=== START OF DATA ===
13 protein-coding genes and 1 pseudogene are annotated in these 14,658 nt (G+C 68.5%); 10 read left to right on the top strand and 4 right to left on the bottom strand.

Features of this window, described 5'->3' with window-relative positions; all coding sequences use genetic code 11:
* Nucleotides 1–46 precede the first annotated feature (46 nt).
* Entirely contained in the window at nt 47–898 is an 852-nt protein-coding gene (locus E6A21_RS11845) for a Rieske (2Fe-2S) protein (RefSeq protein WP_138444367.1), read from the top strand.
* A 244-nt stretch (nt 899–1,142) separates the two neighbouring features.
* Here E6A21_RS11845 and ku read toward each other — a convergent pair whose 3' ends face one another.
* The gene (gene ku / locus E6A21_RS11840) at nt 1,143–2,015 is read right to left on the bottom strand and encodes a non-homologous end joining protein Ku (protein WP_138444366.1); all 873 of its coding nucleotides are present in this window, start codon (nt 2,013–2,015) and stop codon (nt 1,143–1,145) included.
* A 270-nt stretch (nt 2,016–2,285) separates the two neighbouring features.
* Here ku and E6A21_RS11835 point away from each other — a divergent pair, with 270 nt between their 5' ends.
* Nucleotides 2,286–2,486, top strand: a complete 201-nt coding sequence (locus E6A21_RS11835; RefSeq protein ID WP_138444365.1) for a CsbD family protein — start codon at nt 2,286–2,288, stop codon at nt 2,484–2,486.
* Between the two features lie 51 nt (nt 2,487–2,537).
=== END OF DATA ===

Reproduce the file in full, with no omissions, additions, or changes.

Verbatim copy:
13 protein-coding genes and 1 pseudogene are annotated in these 14,658 nt (G+C 68.5%); 10 read left to right on the top strand and 4 right to left on the bottom strand.

Features of this window, described 5'->3' with window-relative positions; all coding sequences use genetic code 11:
* Nucleotides 1–46 precede the first annotated feature (46 nt).
* Entirely contained in the window at nt 47–898 is an 852-nt protein-coding gene (locus E6A21_RS11845) for a Rieske (2Fe-2S) protein (RefSeq protein WP_138444367.1), read from the top strand.
* A 244-nt stretch (nt 899–1,142) separates the two neighbouring features.
* Here E6A21_RS11845 and ku read toward each other — a convergent pair whose 3' ends face one another.
* The gene (gene ku / locus E6A21_RS11840) at nt 1,143–2,015 is read right to left on the bottom strand and encodes a non-homologous end joining protein Ku (protein WP_138444366.1); all 873 of its coding nucleotides are present in this window, start codon (nt 2,013–2,015) and stop codon (nt 1,143–1,145) included.
* A 270-nt stretch (nt 2,016–2,285) separates the two neighbouring features.
* Here ku and E6A21_RS11835 point away from each other — a divergent pair, with 270 nt between their 5' ends.
* Nucleotides 2,286–2,486, top strand: a complete 201-nt coding sequence (locus E6A21_RS11835; RefSeq protein ID WP_138444365.1) for a CsbD family protein — start codon at nt 2,286–2,288, stop codon at nt 2,484–2,486.
* Between the two features lie 51 nt (nt 2,487–2,537).